Verstappen Wins In Spain After Leclerc Retirement
Following the inaugural race in Miami a fortnight ago, this weekend Formula 1 returned to Europe and a more traditional track, the Circuit de Barcelona-Catalunya, where Red Bull’s Max Verstappen emerged victorious from this afternoon’s Spanish Grand Prix following the retirement of Ferrari’s runaway leader Charles Leclerc.
Max Verstappen battled DRS gremlins en route to victory
This event marked the F1 debut for Portugal’s Eduardo Freitas as one of the two new Race Directors this season, the other being Niels Wittich from Germany who was also present to assist his colleague. Overtaking at the Spanish venue has always been difficult, with the main opportunity being the approach to Turn 1, but at least the teams all had plenty of recent data to call upon as the opening pre-season test had been held here. This also enabled each outfit to check whether it had succeeded in improving the performance of its car since then, a crucial factor for Mercedes in particular.
Meanwhile the new FIA President, Mohammed bin Sulayem, had suggested last weekend that the previous Race Director Michael Masi may yet at some point return to work in F1 for the FIA, news which was not at all well received by Mercedes who had sought his removal after events in Abu Dhabi at the end of the 2021 campaign.
It was the Ferraris who set the pace in first practice, with Leclerc beating his team-mate Carlos Sainz by a mere 0.079s and with Red Bull’s Verstappen the best of the rest although his quickest lap was spoilt due to traffic.
The President also confirmed that he is still insistent on the enforcement of the longstanding regulation requiring drivers not to wear any jewellery or non-regulation underwear whilst in their cars for safety reasons, a move publicly supported this week by former F1 driver Alex Wurz who is the current Chairman of the Grand Prix Drivers’ Association. These rules are routinely accepted in other racing categories, but the move to enforce them in Formula 1 has created a bit of a reaction and mainly from Sir Lewis Hamilton who likes to wear various items of jewellery, including when ontrack. The multiple champion reluctantly agreed in Miami to take off his earrings and was given a three week exemption until next weekend’s Monaco event to have other less easily detachable ones removed, including his nose stud. However, Hamilton has remained adamant that his nose stud will never be removed and, if the standoff between the driver and the FIA continues come Monaco and beyond, he will face increasing fines and points on his racing licence plus even a ban.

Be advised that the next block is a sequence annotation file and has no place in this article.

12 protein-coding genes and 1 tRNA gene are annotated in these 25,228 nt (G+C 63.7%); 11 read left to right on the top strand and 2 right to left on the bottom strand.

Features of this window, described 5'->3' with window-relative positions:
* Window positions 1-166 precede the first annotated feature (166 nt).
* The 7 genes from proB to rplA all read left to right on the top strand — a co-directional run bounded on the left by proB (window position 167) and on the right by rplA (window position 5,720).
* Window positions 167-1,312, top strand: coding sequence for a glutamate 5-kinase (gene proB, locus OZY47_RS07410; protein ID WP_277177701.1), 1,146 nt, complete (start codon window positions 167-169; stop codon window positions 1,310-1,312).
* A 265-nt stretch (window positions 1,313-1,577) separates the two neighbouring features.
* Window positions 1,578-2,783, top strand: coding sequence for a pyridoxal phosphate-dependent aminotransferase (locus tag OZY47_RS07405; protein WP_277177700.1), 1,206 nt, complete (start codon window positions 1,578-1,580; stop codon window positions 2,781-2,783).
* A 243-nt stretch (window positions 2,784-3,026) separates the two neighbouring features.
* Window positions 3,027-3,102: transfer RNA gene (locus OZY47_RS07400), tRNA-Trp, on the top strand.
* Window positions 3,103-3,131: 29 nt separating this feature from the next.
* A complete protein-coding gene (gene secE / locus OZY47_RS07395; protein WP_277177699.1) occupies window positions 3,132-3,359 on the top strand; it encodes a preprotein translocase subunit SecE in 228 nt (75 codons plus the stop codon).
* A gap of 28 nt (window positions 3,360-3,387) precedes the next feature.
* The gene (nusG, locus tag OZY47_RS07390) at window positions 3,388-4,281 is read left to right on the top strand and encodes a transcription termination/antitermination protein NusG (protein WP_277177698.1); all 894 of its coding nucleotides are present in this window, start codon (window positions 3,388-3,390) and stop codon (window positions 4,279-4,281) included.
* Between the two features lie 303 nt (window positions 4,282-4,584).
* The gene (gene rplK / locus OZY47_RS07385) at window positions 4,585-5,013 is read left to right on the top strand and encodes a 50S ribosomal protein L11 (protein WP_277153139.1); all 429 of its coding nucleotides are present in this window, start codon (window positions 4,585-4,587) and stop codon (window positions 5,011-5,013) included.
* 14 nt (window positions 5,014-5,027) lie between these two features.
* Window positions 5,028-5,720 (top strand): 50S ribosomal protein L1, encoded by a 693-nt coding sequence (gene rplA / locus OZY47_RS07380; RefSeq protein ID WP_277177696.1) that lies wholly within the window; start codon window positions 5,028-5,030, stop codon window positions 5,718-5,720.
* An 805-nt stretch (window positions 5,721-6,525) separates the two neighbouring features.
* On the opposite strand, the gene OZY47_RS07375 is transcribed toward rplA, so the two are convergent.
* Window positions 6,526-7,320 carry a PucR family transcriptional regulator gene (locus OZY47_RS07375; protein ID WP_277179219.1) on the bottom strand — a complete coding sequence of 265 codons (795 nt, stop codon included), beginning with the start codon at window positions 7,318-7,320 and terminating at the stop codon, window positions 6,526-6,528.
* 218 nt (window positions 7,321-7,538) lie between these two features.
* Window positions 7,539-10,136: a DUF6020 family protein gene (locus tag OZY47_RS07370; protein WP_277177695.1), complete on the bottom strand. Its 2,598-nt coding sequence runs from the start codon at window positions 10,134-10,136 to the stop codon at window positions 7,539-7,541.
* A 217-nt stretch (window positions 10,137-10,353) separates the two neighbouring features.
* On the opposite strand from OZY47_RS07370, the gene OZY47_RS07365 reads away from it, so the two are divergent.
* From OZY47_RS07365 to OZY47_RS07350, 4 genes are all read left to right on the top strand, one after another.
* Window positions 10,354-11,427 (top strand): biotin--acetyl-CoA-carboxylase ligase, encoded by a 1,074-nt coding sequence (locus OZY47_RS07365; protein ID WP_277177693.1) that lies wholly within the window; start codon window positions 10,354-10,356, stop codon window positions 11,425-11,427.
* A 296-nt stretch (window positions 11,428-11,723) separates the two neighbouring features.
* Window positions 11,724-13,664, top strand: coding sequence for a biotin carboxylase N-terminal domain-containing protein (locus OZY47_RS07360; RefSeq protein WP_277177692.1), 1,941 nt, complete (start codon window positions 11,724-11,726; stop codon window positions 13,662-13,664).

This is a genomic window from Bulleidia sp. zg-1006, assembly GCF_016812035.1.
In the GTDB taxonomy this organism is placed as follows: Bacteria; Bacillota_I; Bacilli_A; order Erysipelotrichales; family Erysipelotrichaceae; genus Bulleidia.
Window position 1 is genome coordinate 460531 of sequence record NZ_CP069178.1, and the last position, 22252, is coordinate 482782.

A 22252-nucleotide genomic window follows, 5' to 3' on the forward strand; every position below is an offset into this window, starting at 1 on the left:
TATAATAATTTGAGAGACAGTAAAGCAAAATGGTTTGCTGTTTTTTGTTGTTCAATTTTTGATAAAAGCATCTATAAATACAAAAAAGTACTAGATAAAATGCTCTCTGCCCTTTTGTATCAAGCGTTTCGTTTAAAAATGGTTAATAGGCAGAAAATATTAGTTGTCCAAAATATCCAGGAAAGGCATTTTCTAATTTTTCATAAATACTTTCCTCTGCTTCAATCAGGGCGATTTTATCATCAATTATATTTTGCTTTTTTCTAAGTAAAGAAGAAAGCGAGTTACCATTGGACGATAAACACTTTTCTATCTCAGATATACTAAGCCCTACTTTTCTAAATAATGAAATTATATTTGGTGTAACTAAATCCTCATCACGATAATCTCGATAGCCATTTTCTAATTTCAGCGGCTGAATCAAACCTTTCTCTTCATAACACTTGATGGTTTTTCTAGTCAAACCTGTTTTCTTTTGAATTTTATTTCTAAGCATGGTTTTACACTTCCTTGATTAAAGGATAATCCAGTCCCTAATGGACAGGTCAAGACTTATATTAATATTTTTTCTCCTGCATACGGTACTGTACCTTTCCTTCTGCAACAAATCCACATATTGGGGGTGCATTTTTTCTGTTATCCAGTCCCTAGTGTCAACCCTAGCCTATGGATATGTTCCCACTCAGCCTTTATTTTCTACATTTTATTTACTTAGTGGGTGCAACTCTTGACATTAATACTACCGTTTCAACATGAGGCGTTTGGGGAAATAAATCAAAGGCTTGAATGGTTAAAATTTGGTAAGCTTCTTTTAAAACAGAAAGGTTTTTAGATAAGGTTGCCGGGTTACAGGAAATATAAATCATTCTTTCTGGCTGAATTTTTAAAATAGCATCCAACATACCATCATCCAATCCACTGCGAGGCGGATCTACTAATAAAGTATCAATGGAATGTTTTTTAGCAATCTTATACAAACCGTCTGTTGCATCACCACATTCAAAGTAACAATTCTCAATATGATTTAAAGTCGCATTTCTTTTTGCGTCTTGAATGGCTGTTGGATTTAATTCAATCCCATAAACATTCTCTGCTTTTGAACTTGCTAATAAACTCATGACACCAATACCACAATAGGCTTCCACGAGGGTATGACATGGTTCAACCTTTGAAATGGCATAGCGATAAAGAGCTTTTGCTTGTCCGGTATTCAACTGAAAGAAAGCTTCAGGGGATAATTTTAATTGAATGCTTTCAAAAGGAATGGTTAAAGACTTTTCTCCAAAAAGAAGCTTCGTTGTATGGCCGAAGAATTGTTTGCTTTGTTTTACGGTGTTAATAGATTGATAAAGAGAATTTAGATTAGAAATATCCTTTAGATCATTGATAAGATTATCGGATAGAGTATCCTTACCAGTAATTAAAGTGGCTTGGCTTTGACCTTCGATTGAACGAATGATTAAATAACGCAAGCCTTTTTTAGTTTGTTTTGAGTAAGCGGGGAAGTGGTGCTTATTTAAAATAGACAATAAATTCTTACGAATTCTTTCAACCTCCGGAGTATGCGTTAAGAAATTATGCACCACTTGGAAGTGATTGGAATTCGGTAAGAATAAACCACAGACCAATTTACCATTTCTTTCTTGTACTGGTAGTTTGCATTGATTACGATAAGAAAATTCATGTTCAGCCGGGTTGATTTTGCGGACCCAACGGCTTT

Charles Leclerc had looked imperious until his Ferrari let him down
There was confirmation last Wednesday that Formula 1 would not replace the cancelled Russian Grand Prix on 25 September, leaving this year’s number of F1 weekends as 22. Qatar, Hockenheim and even a second race in Singapore had all been potential candidates, but ultimately financial and logistical issues lay behind the decision made. This will leave two free weekends after the final European race at Monza in Italy on 11 September before six flyaway events follow, starting with Singapore on 2 October. Whilst on the subject of calendars, the F1 CEO Stefano Domenicali announced yesterday that with effect from 2023 real efforts will be made to try to group races better by region to improve the sport’s sustainability credentials and reduce the massive amount of freight and personnel movements around the world. The recent visit to Miami for its inaugural Grand Prix, positioned between races in Italy and Spain, and the forthcoming trio of events in Azerbaijan, Canada and Britain are great examples of the need for improvement after discussions with the affected race promoters.
2022 Formula 1 Spanish Grand Prix
1 Max Verstappen (Red Bull) 1hr37m20.475s
2 Sergio Pérez (Red Bull) +13.072s
3 George Russell (Mercedes) +32.927s
4 Carlos Sainz (Ferrari) +45.208s
5 Lewis Hamilton (Mercedes) +54.534s
6 Valtteri Bottas (Alfa Romeo) +59.976s
7 Esteban Ocon (Alpine) +1m15.397s
8 Lando Norris (McLaren) +1m23.235s
9 Fernando Alonso (Alpine) Lapped
10 Yuki Tsunoda (AlphaTauri) Lapped
11 Sebastian Vettel (Aston Martin) Lapped
12 Daniel Ricciardo (McLaren) Lapped
13 Pierre Gasly (AlphaTauri) Lapped
14 Mick Schumacher (Haas) Lapped
15 Lance Stroll (Aston Martin) Lapped
16 Nicholas Latifi (Williams) Lapped
17 Kevin Magnussen (Haas) Lapped
18 Alex Albon (Williams) Lapped
19 Guanyu Zhou (Alfa Romeo) Retired
20 Charles Leclerc (Ferrari) Retired
On the driver front, Mercedes’ Dutch reserve, Nyck de Vries, made his F1 race weekend debut when he replaced Williams’ Alex Albon for Friday afternoon’s opening free practice session in compliance with the rule requiring all teams to use two rookie drivers in separate Friday sessions at some stage this season. There is also quiet speculation as to whether current Williams race driver Nicholas Latifi, who has been struggling to match Albon’s pace, might be replaced mid-seasn if this situation continues and possibly by de Vries. Alpine’s highly promising reserve driver Oscar Piastri is also a potential contender to gain experience at Williams before the French team makes a decision about whether to replace the veteran Fernando Alonso with the young Australian with effect from next year.